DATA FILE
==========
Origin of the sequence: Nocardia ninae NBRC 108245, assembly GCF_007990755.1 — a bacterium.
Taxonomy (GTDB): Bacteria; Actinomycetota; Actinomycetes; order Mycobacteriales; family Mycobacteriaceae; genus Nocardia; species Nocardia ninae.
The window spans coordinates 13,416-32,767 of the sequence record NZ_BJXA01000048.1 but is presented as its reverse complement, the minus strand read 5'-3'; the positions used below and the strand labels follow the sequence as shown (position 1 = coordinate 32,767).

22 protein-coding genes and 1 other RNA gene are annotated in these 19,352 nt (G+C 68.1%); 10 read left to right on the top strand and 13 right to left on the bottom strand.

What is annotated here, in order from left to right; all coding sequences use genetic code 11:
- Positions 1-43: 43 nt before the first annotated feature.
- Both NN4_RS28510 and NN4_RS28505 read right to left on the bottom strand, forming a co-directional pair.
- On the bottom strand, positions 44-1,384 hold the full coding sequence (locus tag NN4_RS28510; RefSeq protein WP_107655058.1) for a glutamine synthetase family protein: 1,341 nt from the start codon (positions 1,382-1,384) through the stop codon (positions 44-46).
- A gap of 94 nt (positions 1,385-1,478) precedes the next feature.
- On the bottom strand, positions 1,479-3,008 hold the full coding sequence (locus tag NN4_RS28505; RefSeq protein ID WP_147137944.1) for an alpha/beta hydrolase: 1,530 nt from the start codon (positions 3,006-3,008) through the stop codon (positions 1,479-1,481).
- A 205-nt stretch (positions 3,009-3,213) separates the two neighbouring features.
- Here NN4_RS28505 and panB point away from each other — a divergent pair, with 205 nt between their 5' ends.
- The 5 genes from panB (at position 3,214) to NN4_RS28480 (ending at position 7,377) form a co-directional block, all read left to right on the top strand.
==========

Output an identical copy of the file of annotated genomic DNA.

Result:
Origin of the sequence: Nocardia ninae NBRC 108245, assembly GCF_007990755.1 — a bacterium.
Taxonomy (GTDB): Bacteria; Actinomycetota; Actinomycetes; order Mycobacteriales; family Mycobacteriaceae; genus Nocardia; species Nocardia ninae.
The window spans coordinates 13,416-32,767 of the sequence record NZ_BJXA01000048.1 but is presented as its reverse complement, the minus strand read 5'-3'; the positions used below and the strand labels follow the sequence as shown (position 1 = coordinate 32,767).

22 protein-coding genes and 1 other RNA gene are annotated in these 19,352 nt (G+C 68.1%); 10 read left to right on the top strand and 13 right to left on the bottom strand.

What is annotated here, in order from left to right; all coding sequences use genetic code 11:
- Positions 1-43: 43 nt before the first annotated feature.
- Both NN4_RS28510 and NN4_RS28505 read right to left on the bottom strand, forming a co-directional pair.
- On the bottom strand, positions 44-1,384 hold the full coding sequence (locus tag NN4_RS28510; RefSeq protein WP_107655058.1) for a glutamine synthetase family protein: 1,341 nt from the start codon (positions 1,382-1,384) through the stop codon (positions 44-46).
- A gap of 94 nt (positions 1,385-1,478) precedes the next feature.
- On the bottom strand, positions 1,479-3,008 hold the full coding sequence (locus tag NN4_RS28505; RefSeq protein ID WP_147137944.1) for an alpha/beta hydrolase: 1,530 nt from the start codon (positions 3,006-3,008) through the stop codon (positions 1,479-1,481).
- A 205-nt stretch (positions 3,009-3,213) separates the two neighbouring features.
- Here NN4_RS28505 and panB point away from each other — a divergent pair, with 205 nt between their 5' ends.
- The 5 genes from panB (at position 3,214) to NN4_RS28480 (ending at position 7,377) form a co-directional block, all read left to right on the top strand.